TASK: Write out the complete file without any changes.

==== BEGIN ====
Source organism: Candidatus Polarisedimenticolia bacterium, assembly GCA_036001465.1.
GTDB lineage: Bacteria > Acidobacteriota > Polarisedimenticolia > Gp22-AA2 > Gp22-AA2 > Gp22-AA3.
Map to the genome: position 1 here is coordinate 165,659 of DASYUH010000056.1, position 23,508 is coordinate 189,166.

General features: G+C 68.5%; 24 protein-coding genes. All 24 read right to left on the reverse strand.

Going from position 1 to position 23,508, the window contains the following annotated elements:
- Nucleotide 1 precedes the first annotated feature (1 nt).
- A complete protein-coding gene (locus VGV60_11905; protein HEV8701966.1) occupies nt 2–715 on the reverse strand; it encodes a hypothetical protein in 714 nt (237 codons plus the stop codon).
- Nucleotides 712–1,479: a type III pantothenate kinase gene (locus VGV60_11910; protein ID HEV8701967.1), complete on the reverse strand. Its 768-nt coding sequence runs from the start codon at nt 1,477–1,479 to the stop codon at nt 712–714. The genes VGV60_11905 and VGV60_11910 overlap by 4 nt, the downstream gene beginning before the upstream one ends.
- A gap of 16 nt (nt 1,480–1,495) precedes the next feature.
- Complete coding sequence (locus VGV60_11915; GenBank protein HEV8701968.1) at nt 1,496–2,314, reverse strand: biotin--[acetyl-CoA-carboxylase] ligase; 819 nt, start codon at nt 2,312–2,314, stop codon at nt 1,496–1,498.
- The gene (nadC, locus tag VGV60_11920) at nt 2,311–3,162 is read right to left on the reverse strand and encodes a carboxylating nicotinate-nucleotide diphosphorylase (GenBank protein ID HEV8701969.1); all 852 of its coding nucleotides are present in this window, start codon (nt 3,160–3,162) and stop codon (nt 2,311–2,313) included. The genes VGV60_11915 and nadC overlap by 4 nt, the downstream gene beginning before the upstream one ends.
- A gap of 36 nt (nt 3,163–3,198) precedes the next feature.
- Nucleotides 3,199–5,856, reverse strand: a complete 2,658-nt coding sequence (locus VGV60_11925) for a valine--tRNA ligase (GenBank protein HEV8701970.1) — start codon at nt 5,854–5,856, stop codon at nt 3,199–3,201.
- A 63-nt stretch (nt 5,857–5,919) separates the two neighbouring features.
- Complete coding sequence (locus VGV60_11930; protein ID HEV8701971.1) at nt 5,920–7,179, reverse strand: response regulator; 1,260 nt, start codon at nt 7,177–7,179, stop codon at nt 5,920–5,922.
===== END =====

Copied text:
Source organism: Candidatus Polarisedimenticolia bacterium, assembly GCA_036001465.1.
GTDB lineage: Bacteria > Acidobacteriota > Polarisedimenticolia > Gp22-AA2 > Gp22-AA2 > Gp22-AA3.
Map to the genome: position 1 here is coordinate 165,659 of DASYUH010000056.1, position 23,508 is coordinate 189,166.

General features: G+C 68.5%; 24 protein-coding genes. All 24 read right to left on the reverse strand.

Going from position 1 to position 23,508, the window contains the following annotated elements:
- Nucleotide 1 precedes the first annotated feature (1 nt).
- A complete protein-coding gene (locus VGV60_11905; protein HEV8701966.1) occupies nt 2–715 on the reverse strand; it encodes a hypothetical protein in 714 nt (237 codons plus the stop codon).
- Nucleotides 712–1,479: a type III pantothenate kinase gene (locus VGV60_11910; protein ID HEV8701967.1), complete on the reverse strand. Its 768-nt coding sequence runs from the start codon at nt 1,477–1,479 to the stop codon at nt 712–714. The genes VGV60_11905 and VGV60_11910 overlap by 4 nt, the downstream gene beginning before the upstream one ends.
- A gap of 16 nt (nt 1,480–1,495) precedes the next feature.
- Complete coding sequence (locus VGV60_11915; GenBank protein HEV8701968.1) at nt 1,496–2,314, reverse strand: biotin--[acetyl-CoA-carboxylase] ligase; 819 nt, start codon at nt 2,312–2,314, stop codon at nt 1,496–1,498.
- The gene (nadC, locus tag VGV60_11920) at nt 2,311–3,162 is read right to left on the reverse strand and encodes a carboxylating nicotinate-nucleotide diphosphorylase (GenBank protein ID HEV8701969.1); all 852 of its coding nucleotides are present in this window, start codon (nt 3,160–3,162) and stop codon (nt 2,311–2,313) included. The genes VGV60_11915 and nadC overlap by 4 nt, the downstream gene beginning before the upstream one ends.
- A gap of 36 nt (nt 3,163–3,198) precedes the next feature.
- Nucleotides 3,199–5,856, reverse strand: a complete 2,658-nt coding sequence (locus VGV60_11925) for a valine--tRNA ligase (GenBank protein HEV8701970.1) — start codon at nt 5,854–5,856, stop codon at nt 3,199–3,201.
- A 63-nt stretch (nt 5,857–5,919) separates the two neighbouring features.
- Complete coding sequence (locus VGV60_11930; protein ID HEV8701971.1) at nt 5,920–7,179, reverse strand: response regulator; 1,260 nt, start codon at nt 7,177–7,179, stop codon at nt 5,920–5,922.